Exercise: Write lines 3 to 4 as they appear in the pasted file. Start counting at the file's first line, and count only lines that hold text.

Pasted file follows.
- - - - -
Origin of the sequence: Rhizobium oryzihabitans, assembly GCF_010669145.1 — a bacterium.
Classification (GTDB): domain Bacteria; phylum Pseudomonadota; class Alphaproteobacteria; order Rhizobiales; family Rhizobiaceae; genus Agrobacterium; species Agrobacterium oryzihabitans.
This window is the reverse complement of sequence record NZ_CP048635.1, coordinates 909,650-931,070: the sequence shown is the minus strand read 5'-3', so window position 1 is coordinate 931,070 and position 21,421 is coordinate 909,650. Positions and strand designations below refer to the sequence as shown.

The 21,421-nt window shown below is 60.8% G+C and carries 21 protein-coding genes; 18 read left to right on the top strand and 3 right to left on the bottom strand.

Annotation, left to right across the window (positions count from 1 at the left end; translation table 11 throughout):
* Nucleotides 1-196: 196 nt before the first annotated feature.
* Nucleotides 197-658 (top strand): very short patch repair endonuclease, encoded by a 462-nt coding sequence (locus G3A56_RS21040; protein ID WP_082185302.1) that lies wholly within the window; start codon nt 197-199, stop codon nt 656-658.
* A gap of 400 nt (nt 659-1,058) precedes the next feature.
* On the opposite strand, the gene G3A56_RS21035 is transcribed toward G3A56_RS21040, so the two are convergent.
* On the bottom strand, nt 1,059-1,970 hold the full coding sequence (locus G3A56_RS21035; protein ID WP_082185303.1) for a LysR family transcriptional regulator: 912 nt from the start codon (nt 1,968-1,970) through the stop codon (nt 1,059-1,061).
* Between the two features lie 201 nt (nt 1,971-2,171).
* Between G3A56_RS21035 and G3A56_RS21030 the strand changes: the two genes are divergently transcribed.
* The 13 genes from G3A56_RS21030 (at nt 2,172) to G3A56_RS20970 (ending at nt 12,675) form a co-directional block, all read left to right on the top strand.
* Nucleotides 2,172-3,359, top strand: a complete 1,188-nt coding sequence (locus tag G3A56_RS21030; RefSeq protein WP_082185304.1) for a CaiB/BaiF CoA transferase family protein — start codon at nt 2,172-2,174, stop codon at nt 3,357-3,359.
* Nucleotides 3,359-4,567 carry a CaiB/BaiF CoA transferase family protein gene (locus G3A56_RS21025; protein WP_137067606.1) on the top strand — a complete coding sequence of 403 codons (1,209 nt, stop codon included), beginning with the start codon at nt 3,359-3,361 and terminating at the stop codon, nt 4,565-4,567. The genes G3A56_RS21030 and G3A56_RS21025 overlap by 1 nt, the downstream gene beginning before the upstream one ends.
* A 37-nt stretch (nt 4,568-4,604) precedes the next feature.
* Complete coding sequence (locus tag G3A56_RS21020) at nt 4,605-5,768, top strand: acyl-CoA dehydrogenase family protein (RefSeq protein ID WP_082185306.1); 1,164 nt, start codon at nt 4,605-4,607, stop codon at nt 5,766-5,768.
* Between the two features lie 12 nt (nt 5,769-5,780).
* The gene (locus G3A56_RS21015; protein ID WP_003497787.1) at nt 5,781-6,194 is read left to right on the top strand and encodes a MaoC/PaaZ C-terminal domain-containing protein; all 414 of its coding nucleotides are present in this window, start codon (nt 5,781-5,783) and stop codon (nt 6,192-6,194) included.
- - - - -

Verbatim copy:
This window is the reverse complement of sequence record NZ_CP048635.1, coordinates 909,650-931,070: the sequence shown is the minus strand read 5'-3', so window position 1 is coordinate 931,070 and position 21,421 is coordinate 909,650. Positions and strand designations below refer to the sequence as shown.

The 21,421-nt window shown below is 60.8% G+C and carries 21 protein-coding genes; 18 read left to right on the top strand and 3 right to left on the bottom strand.